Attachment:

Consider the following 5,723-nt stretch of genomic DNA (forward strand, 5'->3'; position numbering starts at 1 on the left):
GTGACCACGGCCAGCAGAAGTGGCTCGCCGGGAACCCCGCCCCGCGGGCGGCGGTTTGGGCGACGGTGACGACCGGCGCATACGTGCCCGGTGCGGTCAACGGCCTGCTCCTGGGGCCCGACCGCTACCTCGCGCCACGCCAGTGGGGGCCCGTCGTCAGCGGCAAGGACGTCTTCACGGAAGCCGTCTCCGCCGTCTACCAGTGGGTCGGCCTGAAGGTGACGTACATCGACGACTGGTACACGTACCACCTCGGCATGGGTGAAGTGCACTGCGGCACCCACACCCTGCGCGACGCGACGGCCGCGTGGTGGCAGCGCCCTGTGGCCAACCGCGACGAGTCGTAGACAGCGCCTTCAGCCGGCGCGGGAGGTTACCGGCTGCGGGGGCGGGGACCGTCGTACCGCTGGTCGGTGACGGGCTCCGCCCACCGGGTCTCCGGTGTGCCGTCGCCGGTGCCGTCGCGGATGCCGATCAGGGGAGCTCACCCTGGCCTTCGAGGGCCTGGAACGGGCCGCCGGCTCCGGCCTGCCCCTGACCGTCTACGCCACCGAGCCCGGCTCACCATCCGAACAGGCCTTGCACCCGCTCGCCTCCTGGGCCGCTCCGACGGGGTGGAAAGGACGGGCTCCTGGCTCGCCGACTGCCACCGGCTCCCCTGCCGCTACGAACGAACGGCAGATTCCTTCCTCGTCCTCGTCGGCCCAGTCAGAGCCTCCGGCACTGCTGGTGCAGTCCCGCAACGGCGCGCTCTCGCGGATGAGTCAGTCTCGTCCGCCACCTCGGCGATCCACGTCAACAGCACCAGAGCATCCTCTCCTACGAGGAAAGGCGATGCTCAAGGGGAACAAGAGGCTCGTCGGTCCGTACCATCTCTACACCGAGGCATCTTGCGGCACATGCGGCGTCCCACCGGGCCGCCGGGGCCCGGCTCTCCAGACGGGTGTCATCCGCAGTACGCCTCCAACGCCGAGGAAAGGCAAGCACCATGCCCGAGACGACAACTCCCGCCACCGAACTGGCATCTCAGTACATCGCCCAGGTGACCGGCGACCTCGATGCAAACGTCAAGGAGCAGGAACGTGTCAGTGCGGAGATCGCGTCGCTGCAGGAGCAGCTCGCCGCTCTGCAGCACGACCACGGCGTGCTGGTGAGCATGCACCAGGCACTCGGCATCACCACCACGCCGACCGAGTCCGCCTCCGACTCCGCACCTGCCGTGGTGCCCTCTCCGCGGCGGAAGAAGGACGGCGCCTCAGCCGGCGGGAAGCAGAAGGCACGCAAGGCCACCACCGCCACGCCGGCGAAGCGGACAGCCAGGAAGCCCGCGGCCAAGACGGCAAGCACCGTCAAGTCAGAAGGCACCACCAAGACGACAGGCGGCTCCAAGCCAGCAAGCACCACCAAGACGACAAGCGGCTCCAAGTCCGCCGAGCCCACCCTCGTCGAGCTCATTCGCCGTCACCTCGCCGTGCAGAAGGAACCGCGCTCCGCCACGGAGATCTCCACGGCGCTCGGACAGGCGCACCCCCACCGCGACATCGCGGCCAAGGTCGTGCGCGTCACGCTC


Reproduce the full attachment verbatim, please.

Consider the following 5,723-nt stretch of genomic DNA (forward strand, 5'->3'; position numbering starts at 1 on the left):
GTGACCACGGCCAGCAGAAGTGGCTCGCCGGGAACCCCGCCCCGCGGGCGGCGGTTTGGGCGACGGTGACGACCGGCGCATACGTGCCCGGTGCGGTCAACGGCCTGCTCCTGGGGCCCGACCGCTACCTCGCGCCACGCCAGTGGGGGCCCGTCGTCAGCGGCAAGGACGTCTTCACGGAAGCCGTCTCCGCCGTCTACCAGTGGGTCGGCCTGAAGGTGACGTACATCGACGACTGGTACACGTACCACCTCGGCATGGGTGAAGTGCACTGCGGCACCCACACCCTGCGCGACGCGACGGCCGCGTGGTGGCAGCGCCCTGTGGCCAACCGCGACGAGTCGTAGACAGCGCCTTCAGCCGGCGCGGGAGGTTACCGGCTGCGGGGGCGGGGACCGTCGTACCGCTGGTCGGTGACGGGCTCCGCCCACCGGGTCTCCGGTGTGCCGTCGCCGGTGCCGTCGCGGATGCCGATCAGGGGAGCTCACCCTGGCCTTCGAGGGCCTGGAACGGGCCGCCGGCTCCGGCCTGCCCCTGACCGTCTACGCCACCGAGCCCGGCTCACCATCCGAACAGGCCTTGCACCCGCTCGCCTCCTGGGCCGCTCCGACGGGGTGGAAAGGACGGGCTCCTGGCTCGCCGACTGCCACCGGCTCCCCTGCCGCTACGAACGAACGGCAGATTCCTTCCTCGTCCTCGTCGGCCCAGTCAGAGCCTCCGGCACTGCTGGTGCAGTCCCGCAACGGCGCGCTCTCGCGGATGAGTCAGTCTCGTCCGCCACCTCGGCGATCCACGTCAACAGCACCAGAGCATCCTCTCCTACGAGGAAAGGCGATGCTCAAGGGGAACAAGAGGCTCGTCGGTCCGTACCATCTCTACACCGAGGCATCTTGCGGCACATGCGGCGTCCCACCGGGCCGCCGGGGCCCGGCTCTCCAGACGGGTGTCATCCGCAGTACGCCTCCAACGCCGAGGAAAGGCAAGCACCATGCCCGAGACGACAACTCCCGCCACCGAACTGGCATCTCAGTACATCGCCCAGGTGACCGGCGACCTCGATGCAAACGTCAAGGAGCAGGAACGTGTCAGTGCGGAGATCGCGTCGCTGCAGGAGCAGCTCGCCGCTCTGCAGCACGACCACGGCGTGCTGGTGAGCATGCACCAGGCACTCGGCATCACCACCACGCCGACCGAGTCCGCCTCCGACTCCGCACCTGCCGTGGTGCCCTCTCCGCGGCGGAAGAAGGACGGCGCCTCAGCCGGCGGGAAGCAGAAGGCACGCAAGGCCACCACCGCCACGCCGGCGAAGCGGACAGCCAGGAAGCCCGCGGCCAAGACGGCAAGCACCGTCAAGTCAGAAGGCACCACCAAGACGACAGGCGGCTCCAAGCCAGCAAGCACCACCAAGACGACAAGCGGCTCCAAGTCCGCCGAGCCCACCCTCGTCGAGCTCATTCGCCGTCACCTCGCCGTGCAGAAGGAACCGCGCTCCGCCACGGAGATCTCCACGGCGCTCGGACAGGCGCACCCCCACCGCGACATCGCGGCCAAGGTCGTGCGCGTCACGCTC